In December 2008, a former police officer who was carrying a concealed weapon stopped a gunman after he opened fire at New Life Church in Colorado Springs. Bob Wenz, an NAE board member, was at New Life Church that day. He said, “At the time, few churches considered the need for armed security personnel. Certainly we are all thankful that Jeanne Assam was ‘packing’ that day.”

Yet according to the October 2010 Evangelical Leaders Survey, evangelical leaders are split right down the line when it comes to concealed weapons in churches. Exactly half say that concealed weapons should be allowed in church services; the other half indicated that they should not be allowed.

“This is the first time that we’ve seen such an even split,” said Leith Anderson, NAE President. “Some of the responses reflected sentiment either from the ‘Peace Church’ or ‘Just War’ traditions, but clearly some had personal experiences that have influenced their opinions. Our local police advised against worshippers having guns, because they might end up shooting each other in a crisis.”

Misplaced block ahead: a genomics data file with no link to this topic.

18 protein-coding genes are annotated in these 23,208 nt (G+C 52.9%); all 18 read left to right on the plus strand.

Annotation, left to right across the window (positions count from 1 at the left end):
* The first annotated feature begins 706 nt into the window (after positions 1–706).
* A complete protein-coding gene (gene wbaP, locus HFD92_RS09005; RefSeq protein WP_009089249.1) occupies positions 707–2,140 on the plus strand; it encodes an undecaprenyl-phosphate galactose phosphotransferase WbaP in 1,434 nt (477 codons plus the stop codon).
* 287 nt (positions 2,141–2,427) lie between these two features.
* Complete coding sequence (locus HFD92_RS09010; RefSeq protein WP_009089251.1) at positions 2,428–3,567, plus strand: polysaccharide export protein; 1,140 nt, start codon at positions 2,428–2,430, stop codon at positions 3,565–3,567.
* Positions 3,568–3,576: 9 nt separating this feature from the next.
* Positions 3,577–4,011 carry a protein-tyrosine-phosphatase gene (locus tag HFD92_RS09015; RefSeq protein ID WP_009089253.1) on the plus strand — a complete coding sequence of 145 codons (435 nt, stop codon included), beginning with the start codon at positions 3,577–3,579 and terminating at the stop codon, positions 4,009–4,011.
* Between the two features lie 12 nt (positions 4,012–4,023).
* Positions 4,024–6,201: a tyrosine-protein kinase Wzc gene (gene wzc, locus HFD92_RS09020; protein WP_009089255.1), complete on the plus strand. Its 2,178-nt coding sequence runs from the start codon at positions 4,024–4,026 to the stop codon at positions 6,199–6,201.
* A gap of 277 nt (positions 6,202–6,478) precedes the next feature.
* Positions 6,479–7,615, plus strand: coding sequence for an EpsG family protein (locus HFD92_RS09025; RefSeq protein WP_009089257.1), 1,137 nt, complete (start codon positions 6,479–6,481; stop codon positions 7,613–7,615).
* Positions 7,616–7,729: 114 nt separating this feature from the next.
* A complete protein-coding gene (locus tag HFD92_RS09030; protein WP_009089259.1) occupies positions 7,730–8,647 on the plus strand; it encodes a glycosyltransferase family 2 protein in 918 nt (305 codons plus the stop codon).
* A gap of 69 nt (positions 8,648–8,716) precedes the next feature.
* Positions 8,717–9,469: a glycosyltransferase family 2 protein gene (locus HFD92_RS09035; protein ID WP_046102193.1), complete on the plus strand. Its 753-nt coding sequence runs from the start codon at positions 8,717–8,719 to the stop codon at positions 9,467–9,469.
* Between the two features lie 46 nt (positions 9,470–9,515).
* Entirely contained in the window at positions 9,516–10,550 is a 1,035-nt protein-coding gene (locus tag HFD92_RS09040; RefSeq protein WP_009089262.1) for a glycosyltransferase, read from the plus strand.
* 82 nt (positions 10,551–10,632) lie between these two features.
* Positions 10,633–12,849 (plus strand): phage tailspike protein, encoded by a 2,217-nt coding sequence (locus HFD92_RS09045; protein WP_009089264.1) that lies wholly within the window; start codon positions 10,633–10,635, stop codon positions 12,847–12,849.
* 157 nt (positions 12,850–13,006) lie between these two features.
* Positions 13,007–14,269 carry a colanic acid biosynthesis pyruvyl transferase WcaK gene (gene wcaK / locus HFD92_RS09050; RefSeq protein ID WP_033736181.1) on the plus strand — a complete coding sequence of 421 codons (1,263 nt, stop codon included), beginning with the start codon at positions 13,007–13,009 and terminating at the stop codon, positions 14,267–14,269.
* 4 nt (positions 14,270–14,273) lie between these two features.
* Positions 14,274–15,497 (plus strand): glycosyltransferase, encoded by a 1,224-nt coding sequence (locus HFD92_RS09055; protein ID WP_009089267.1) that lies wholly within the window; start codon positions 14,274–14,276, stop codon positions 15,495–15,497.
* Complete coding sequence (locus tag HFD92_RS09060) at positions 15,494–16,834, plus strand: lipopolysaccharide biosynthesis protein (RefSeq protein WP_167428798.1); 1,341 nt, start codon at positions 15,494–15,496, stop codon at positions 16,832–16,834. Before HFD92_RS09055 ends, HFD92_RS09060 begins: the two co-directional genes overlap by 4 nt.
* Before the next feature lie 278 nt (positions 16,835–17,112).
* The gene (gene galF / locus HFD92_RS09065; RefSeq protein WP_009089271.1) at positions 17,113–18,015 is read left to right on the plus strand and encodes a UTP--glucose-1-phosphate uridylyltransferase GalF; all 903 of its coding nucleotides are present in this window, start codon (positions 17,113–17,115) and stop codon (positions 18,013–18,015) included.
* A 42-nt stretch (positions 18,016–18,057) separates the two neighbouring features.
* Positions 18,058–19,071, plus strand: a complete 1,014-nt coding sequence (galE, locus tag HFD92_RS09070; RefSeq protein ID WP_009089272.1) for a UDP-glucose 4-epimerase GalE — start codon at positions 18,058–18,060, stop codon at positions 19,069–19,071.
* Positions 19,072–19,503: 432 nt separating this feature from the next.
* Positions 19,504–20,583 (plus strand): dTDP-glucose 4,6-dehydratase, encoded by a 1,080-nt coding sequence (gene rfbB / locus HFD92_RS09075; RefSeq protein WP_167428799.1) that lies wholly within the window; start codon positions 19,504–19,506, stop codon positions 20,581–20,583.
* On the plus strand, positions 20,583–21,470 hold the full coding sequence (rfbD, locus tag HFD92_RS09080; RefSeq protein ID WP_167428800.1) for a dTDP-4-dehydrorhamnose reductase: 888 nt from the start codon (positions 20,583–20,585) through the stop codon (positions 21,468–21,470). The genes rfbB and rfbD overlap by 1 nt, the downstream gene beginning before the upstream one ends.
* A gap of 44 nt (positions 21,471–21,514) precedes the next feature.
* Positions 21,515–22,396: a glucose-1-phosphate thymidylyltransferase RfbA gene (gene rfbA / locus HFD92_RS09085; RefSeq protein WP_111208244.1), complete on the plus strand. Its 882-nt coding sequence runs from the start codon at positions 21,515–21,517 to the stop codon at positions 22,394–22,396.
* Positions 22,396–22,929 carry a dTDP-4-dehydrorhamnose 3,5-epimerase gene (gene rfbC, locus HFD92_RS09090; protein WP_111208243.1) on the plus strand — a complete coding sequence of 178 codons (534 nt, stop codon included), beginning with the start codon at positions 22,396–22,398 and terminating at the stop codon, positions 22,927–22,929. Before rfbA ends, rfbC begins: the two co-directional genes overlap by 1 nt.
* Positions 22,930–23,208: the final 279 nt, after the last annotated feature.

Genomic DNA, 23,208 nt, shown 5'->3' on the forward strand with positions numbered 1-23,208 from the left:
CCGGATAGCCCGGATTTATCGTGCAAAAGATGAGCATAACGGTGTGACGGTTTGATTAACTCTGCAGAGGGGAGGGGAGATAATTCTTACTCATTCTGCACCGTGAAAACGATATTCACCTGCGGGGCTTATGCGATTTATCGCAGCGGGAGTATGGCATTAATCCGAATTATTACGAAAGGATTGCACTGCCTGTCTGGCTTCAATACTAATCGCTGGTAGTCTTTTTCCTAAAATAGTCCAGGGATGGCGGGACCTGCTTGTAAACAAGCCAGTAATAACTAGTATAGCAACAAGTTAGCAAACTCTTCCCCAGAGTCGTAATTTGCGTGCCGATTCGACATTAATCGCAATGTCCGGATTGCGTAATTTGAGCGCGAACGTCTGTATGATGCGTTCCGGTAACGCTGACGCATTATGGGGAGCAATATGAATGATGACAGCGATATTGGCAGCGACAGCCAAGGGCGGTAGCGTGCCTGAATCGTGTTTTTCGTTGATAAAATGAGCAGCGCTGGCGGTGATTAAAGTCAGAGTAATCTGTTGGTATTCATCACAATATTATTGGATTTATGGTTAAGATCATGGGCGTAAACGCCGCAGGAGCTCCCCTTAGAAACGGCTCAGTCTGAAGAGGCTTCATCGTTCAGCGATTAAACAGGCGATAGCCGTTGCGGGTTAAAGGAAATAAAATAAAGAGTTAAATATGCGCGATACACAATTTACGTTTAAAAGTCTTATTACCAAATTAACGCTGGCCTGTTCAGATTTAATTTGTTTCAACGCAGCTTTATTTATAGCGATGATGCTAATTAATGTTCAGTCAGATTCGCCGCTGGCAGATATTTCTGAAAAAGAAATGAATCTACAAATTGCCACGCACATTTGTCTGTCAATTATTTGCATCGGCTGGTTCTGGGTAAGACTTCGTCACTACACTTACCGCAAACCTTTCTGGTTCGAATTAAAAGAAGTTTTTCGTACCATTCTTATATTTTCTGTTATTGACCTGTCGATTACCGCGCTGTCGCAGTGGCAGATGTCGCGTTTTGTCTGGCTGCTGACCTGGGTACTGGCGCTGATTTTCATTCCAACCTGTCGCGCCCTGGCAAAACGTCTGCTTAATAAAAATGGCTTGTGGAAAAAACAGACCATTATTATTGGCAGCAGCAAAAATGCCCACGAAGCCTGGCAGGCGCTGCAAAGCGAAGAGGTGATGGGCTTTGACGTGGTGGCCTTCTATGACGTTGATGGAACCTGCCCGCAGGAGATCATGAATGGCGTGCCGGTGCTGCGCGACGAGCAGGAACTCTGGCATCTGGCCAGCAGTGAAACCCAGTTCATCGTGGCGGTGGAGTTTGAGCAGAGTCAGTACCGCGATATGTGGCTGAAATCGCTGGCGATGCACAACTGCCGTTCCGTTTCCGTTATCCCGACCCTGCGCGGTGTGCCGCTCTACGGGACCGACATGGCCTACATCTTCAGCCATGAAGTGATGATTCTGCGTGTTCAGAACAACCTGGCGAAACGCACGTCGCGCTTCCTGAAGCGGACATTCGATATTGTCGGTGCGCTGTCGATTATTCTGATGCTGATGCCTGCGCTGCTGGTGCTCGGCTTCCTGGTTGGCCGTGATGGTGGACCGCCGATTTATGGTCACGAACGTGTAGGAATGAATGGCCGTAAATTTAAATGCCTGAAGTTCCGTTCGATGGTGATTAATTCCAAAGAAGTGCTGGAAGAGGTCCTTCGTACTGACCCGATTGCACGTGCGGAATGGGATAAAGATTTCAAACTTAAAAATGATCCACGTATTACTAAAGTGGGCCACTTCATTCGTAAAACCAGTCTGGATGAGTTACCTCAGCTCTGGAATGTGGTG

One voice from the peace church movement was Ed Boschman, Executive Director of the U.S. Conference of Mennonite Brethren Churches, who said, “My sense is that under normal or usual circumstances in the USA, this would not be necessary or advisable. It seems clear to me that this would not be something Jesus would do.”

Another remarked, “No, not unless they are beaten into plowshares.”

Some said that if church members were worried about security issues, it might be appropriate to have professional security personnel present, but not worshippers.

Having been an attender at a church that had a shooting, Chad Hayward, who serves as Executive Director of the Association of Relief and Development Organizations, said he sees the benefit of law-abiding and properly gun-trained people providing added security.

Paul de Vries, President of the New York Divinity School, agreed. “There are rising stresses in our society, and there are unbalanced people who do not respect others who can do damage,” he said. “Properly licensed people can help protect churches, without violating our own commitment to non-violent conflict resolution.”

The Evangelical Leaders Survey is a monthly poll of the Board of Directors of the National Association of Evangelicals. They include the CEOs of denominations and representatives of a broad array of evangelical organizations including missions, universities, publishers and churches.